If you’re planning to travel to Italy, here’s what you’ll need to know and expect if you want to visit during the COVID-19 pandemic.
Italy is currently in a state of emergency until January 31 due to the pandemic, although it is likely this will be extended. The current entry regulations are valid until January 15, when they will be revisited.
After being hard hit in the early stages of the first wave, the country was one of the first to reopen to visitors in June, although entry is largely limited to European Union residents.
What’s on offer in Italy
This is one of Europe’s big hitters, known for its historic cities of art such as Florence, one-off wonders like Venice and the seat of the Roman Catholic Church in Rome.
Incredible food, fantastic wine, unspoiled countryside and a string of beach resorts mean it’s always in demand.
Who can go
Italy effectively went into a second national lockdown over the Christmas and New Year period, designating the entire country a “red zone” over the holiday dates. The borders were effectively closed, until January 6.
Countries currently allowed in, with quarantine, are divided into two lists:
Low risk countries are Australia, Japan, New Zealand, South Korea, Rwanda, Singapore and Thailand. Residents of those countries are allowed unrestricted entry.
Also allowed are arrivals from most of Europe: Austria, Belgium, Bulgaria, Cyprus, Croatia, Denmark, Estonia, Finland, France, Germany, Greece, Ireland, Latvia, Lithuania, Luxembourg, Malta, the Netherlands, Poland, Portugal, Czech Republic, Romania, Slovakia, Slovenia, Spain, Sweden, Hungary, Iceland, Norway, Liechtenstein and Switzerland. Arrivals from these countries must produce a negative COVID-19 test result taken within 48 hours of arrival.
Arrivals from the United Kingdom are banned until January 15.
Tourism is not currently allowed from any other country, including the United States. Since overnight stays must be registered with the authorities, there’s no chance of sneaking in via a secondary country.
What are the restrictions?
Arrivals from Europe must provide a negative PCR test result taken within 48 hours of their arrival. They are also required to fill in a self-declaration form and report to the local health authorities. Anyone arriving without a negative test result must quarantine for 14 days, regardless of any negative tests taken on arrival.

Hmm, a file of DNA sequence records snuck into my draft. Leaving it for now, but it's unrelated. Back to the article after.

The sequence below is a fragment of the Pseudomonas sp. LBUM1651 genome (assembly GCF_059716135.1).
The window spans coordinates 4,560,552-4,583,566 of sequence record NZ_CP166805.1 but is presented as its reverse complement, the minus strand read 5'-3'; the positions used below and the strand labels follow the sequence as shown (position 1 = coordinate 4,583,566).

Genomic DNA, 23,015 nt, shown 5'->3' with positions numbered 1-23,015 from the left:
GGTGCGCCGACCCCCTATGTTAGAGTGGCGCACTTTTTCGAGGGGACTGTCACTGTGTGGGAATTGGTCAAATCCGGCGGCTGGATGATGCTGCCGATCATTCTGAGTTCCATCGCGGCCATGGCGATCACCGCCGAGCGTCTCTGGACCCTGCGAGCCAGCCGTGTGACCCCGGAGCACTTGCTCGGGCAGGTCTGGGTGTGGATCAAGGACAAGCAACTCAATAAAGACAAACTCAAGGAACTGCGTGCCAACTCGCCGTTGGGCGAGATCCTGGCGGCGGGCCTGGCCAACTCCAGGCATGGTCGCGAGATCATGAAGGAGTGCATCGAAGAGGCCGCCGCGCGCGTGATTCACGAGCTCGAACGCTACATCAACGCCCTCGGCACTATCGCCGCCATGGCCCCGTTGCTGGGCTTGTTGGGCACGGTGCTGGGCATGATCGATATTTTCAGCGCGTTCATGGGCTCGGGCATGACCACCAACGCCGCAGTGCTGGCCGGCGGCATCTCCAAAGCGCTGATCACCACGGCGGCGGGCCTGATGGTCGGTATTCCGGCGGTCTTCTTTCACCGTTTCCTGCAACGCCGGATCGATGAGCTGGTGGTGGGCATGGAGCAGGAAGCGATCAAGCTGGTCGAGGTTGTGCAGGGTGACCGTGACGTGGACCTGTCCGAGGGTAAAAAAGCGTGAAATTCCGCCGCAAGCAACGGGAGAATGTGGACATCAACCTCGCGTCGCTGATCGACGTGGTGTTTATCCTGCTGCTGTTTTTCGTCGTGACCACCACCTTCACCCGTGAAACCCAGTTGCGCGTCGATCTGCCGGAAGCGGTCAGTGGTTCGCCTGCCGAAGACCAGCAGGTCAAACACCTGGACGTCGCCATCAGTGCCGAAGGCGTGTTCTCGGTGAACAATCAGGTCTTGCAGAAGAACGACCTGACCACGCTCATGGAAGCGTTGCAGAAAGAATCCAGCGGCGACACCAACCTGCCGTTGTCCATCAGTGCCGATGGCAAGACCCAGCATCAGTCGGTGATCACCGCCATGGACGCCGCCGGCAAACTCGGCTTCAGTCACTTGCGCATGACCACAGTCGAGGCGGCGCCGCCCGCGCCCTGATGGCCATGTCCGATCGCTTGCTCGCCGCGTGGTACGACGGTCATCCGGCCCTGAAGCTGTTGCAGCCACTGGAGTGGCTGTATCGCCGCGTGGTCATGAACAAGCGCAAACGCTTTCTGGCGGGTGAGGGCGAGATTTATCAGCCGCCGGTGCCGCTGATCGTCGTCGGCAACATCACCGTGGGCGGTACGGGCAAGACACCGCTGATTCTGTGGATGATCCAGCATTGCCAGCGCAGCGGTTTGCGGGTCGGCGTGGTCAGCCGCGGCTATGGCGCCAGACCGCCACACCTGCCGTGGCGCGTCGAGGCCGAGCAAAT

Any arrivals traveling for essential reasons, from countries which are normally barred from entry, must quarantine for 14 days on arrival.
Because of the new variant, flights have been banned between Italy and the UK until January 6, and only residents and Italian nationals are allowed to make the journey from the UK until January 15.
What’s the COVID-19 situation?
As the first hit European country, Italy has been through a lot. However, a strict lockdown brought things under control and it held out against a second wave for longer than its European neighbors. However, cases started rising in September and spiking sharply in October. It holds Europe’s second highest death toll (after the UK), with over 2.2 million infections and 77,000 deaths as of January 8.
App Immuni uses Bluetooth to track contact with potential infection.
What can visitors expect
Until January 15, non-essential travel between towns and regions is not allowed. It is likely this will be extended until January 31.
Italy’s state of emergency has delegated power to individual regions, so it depends where you are. But across the country, masks must be worn at all times in public, even outside.
On November 6, the country was divided into zones, depending on infection levels: red, orange and yellow.
In yellow zones (lowest case numbers), bars and restaurants close at 6 p.m.; restaurant groups are limited to six people. Local festivals have been banned, and museums, theaters, cinemas and gyms are closed. Shopping centers are closed at weekends. There is a nightly curfew from 10 p.m. to 5 a.m.
In orange zones (higher risk), restaurants and bars are closed entirely and regional borders are closed. People can move freely within their own towns, but cannot leave their area unless for work or an emergency.
In red zones (highest risk), all shops are closed other than grocery stores and pharmacies. People may only leave their homes only for work, health reasons or to go to a place of worship.
The entire country was designated red and orange over the holiday period, turning yellow on January 7 for the first time since December 23. However, that was only for two days — going forwards, weekends will be orange countrywide until the rules are revisited on January 15. Outside weekends, regions will receive individual ratings — Veneto, Lombardy, Emilia Romagna, Calabria and Sicily will remain orange from January 10, while the rest of the country will go back to yellow during the week.
The 10 p.m. curfew remains country-wide until further notice.
Our latest coverage
Can’t get to Italy right now? You can always buy a house for 1 euro – the price of a cup of coffee. A new website has just launched offering visit-free sales around the country. If you’re not looking to buy, the country’s alberghi diffusi, or scattered hotels, are the perfect travel solution in the time of COVID-19. Or check out our list of small towns perfect for social distancing.